Every business needs compelling written content on their website—and the ultimate purpose of that content is always to facilitate conversions. Simply put, you want the people who are reading your website to buy whatever it is you’re selling—and your written copy can help seal the deal.
Different companies face different challenges in their copywriting, however. Writing copy for products is one thing; writing copy for services is altogether different. In this post, we’re going to focus on the latter, offering some guidelines for writing service-oriented pages that ultimately get people calling, emailing, or stopping by your place of business to learn more.
General Principles for Writing Service Pages
There are a few big-picture concepts to keep in mind while generating content for your service pages.
1. First, note that trust is the underlying issue here. A faulty product can always be returned for a replacement or a refund, but with services, customers may feel like they are “stuck” with whatever it is you’re offering. In short, they really have to trust you before they hire you to complete the service in question—and your written content can either cultivate or undermine that trust.
2. Because of this, your level of qualification and experience is vitally important. Simply put, the customer has to know that you are capable of performing the service, and performing it to a high standard. They need to know that you have a proven track record and all the necessary credentials.
3. Finally, remember that hiring someone to do a service can be highly personal—especially if the service is conducted in the individual’s home. This takes us back to trust: You need to prove that you’re someone the customer can comfortably invite into their house or apartment.
Tips for Writing Service Pages That Convert
With that foundation laid, here are some specific tips and pointers for writing compelling service pages.
Start with your elevator pitch. It’s likely that the person who’s reading your service page has a limited understanding of what you do or what your company stands for; as such, you don’t necessarily want to start with a deep-dive into how your service works. That can come later. At the beginning, you just need to provide a big-picture overview—an elevator pitch to let people know basically what your company does.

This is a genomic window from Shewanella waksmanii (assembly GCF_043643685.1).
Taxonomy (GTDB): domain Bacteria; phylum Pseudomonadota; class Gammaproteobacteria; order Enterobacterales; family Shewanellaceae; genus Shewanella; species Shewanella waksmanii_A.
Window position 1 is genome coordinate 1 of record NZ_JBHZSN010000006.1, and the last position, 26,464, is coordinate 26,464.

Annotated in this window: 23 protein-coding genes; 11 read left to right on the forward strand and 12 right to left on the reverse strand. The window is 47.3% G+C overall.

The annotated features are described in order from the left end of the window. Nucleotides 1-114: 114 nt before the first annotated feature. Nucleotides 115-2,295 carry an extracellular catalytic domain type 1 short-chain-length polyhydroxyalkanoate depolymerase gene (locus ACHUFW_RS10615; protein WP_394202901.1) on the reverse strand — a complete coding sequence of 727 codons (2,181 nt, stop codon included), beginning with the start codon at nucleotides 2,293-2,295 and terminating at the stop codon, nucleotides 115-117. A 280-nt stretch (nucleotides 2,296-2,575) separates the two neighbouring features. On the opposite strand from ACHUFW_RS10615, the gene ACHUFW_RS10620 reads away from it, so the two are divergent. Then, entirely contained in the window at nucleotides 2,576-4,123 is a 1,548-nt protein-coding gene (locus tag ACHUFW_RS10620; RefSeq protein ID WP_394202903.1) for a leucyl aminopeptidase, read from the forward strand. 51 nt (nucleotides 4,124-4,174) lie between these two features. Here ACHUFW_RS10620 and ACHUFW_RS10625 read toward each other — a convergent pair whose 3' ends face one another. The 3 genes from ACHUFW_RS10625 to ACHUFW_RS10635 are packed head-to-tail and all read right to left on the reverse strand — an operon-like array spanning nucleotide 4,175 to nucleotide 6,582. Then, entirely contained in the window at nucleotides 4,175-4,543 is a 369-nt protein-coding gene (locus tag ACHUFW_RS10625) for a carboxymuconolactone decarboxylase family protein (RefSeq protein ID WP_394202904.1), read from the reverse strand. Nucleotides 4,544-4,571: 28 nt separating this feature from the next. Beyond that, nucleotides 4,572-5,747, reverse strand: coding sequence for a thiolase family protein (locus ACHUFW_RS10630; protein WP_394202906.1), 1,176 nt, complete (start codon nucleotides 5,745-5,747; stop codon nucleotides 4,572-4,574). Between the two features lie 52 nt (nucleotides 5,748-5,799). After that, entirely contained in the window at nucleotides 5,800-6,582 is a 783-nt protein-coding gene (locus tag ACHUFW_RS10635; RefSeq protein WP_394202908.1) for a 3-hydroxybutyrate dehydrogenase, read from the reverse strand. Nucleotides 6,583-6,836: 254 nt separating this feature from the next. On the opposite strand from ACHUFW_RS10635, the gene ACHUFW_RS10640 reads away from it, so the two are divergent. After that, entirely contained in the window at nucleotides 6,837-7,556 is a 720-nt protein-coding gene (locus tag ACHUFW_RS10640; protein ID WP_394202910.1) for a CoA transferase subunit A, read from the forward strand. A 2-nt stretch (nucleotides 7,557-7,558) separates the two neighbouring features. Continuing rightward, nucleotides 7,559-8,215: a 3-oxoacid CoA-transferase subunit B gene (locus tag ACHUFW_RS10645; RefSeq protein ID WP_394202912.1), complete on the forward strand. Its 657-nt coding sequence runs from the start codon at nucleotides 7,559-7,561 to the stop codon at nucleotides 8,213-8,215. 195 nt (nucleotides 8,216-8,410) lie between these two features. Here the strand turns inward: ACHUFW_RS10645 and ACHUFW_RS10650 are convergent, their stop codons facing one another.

Always focus on benefits. The key question your customers will be asking is: What’s in it for me? While writing your service page, you should be asking roughly the same question: What’s in it for your customer? What benefits can they expect from choosing your service? Your service pages shouldn’t be all about you; they should be all about the end user.
Aim for brevity. This is somewhat subjective, but most of the time, you’ll want your service descriptions to be on the short side—100 to 250 words or so. You don’t want it to take longer for someone to read your service page than it does for you to provide the service! Keeping it benefits-focused is a good way to ensure that you just get to the point.
Structure your service pages for easy reading and skimming. The structure of your service page should provide an easy and natural flow—which might mean sub-headings, bulleted points, or numbered lists. Again, start with the high-level overview, then get into the details as much as you need to.
Tell people why they should trust you to perform this service. Chances are, you aren’t the only plumber, house painter, or consultant in town—so why should the buyer choose you over the competition? This is something you can discuss in greater detail on your About page. For your service pages, it’s often prudent to simply remind readers of your credentials, your depth of experience, or whatever else your specific value proposition happens to be.
Keep SEO in mind. You don’t want to shoehorn in a bunch of unnatural-sounding keywords, but do be mindful of the fact that your service pages offer some robust opportunities for search engine discovery—so when possible, incorporate keywords that reflect how a real customer might be seeking information about what your company does.
Always close with a call to action. Finally, remember the online marketing rule of thumb: Every page of your website should have a call to action, concisely and clearly telling the reader how they should proceed! You’ll want to include your contact information, as well.
Is Your Website Getting Results?
To step back for a minute, we’d ask you to consider this simple question: Is your website doing everything it should to generate sales? If not, it could be because of issues with the copy, but it could also be a design problem. Either way, we’d love to take a look and to propose solutions. Reach out to enCOMPASS if you’re ready to chat.
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